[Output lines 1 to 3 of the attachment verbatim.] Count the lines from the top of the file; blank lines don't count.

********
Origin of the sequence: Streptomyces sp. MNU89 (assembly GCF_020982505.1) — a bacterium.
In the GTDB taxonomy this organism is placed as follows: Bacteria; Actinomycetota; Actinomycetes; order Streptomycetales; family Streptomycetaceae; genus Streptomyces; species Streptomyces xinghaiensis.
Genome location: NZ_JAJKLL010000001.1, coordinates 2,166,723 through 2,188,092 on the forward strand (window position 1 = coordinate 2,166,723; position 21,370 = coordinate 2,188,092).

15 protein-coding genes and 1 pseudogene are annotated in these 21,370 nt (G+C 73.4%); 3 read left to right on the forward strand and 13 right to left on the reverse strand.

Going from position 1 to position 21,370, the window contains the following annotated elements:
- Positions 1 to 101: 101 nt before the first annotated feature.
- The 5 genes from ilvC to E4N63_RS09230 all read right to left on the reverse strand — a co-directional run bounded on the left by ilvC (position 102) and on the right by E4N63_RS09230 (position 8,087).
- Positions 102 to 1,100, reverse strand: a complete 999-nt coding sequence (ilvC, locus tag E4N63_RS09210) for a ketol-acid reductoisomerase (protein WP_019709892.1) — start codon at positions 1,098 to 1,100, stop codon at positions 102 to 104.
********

Origin of the sequence: Streptomyces sp. MNU89 (assembly GCF_020982505.1) — a bacterium.
In the GTDB taxonomy this organism is placed as follows: Bacteria; Actinomycetota; Actinomycetes; order Streptomycetales; family Streptomycetaceae; genus Streptomyces; species Streptomyces xinghaiensis.
Genome location: NZ_JAJKLL010000001.1, coordinates 2,166,723 through 2,188,092 on the forward strand (window position 1 = coordinate 2,166,723; position 21,370 = coordinate 2,188,092).